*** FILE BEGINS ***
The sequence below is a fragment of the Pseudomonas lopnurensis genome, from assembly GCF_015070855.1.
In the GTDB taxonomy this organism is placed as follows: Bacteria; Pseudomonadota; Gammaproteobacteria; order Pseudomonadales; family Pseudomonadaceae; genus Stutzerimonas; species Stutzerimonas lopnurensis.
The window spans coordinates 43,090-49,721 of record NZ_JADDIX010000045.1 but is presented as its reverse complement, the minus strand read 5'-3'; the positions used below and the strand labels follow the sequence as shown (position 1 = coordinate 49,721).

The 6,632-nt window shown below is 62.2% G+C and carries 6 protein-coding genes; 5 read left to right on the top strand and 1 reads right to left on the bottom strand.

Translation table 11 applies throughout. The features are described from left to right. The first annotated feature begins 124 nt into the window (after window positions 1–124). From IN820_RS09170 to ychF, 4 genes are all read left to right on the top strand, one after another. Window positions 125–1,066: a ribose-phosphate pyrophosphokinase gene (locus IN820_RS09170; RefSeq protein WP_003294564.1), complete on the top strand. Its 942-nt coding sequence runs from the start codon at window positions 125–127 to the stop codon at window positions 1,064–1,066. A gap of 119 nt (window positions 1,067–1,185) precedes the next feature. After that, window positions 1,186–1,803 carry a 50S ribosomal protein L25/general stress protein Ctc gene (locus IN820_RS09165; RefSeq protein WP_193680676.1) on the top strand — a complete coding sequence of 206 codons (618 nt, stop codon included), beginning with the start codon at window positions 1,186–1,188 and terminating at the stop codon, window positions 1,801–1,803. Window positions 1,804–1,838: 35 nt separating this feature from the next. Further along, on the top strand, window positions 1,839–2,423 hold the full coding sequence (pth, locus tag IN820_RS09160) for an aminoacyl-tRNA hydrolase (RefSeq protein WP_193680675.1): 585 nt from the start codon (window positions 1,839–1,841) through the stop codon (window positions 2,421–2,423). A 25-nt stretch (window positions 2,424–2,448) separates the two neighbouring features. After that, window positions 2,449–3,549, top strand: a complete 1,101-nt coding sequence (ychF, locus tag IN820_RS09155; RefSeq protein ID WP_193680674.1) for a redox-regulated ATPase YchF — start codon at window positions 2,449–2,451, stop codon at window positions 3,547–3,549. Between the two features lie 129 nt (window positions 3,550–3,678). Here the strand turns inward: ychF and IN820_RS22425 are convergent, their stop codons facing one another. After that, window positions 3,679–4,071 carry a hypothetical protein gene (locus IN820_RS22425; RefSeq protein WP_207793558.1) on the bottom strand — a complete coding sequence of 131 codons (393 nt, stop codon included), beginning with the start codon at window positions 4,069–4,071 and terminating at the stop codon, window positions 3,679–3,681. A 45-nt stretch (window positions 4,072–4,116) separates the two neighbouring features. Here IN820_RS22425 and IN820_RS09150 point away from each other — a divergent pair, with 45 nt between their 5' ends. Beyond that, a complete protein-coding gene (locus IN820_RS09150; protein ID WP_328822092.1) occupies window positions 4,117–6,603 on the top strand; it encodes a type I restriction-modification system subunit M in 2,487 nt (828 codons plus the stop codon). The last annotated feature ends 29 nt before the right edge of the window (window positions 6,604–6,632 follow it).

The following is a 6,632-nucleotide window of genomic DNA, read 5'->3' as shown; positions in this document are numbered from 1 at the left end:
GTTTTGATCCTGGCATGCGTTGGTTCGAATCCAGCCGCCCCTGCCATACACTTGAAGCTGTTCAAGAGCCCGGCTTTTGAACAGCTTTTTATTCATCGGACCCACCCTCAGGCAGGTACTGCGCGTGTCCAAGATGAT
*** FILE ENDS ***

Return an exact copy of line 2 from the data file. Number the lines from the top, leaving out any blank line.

In the GTDB taxonomy this organism is placed as follows: Bacteria; Pseudomonadota; Gammaproteobacteria; order Pseudomonadales; family Pseudomonadaceae; genus Stutzerimonas; species Stutzerimonas lopnurensis.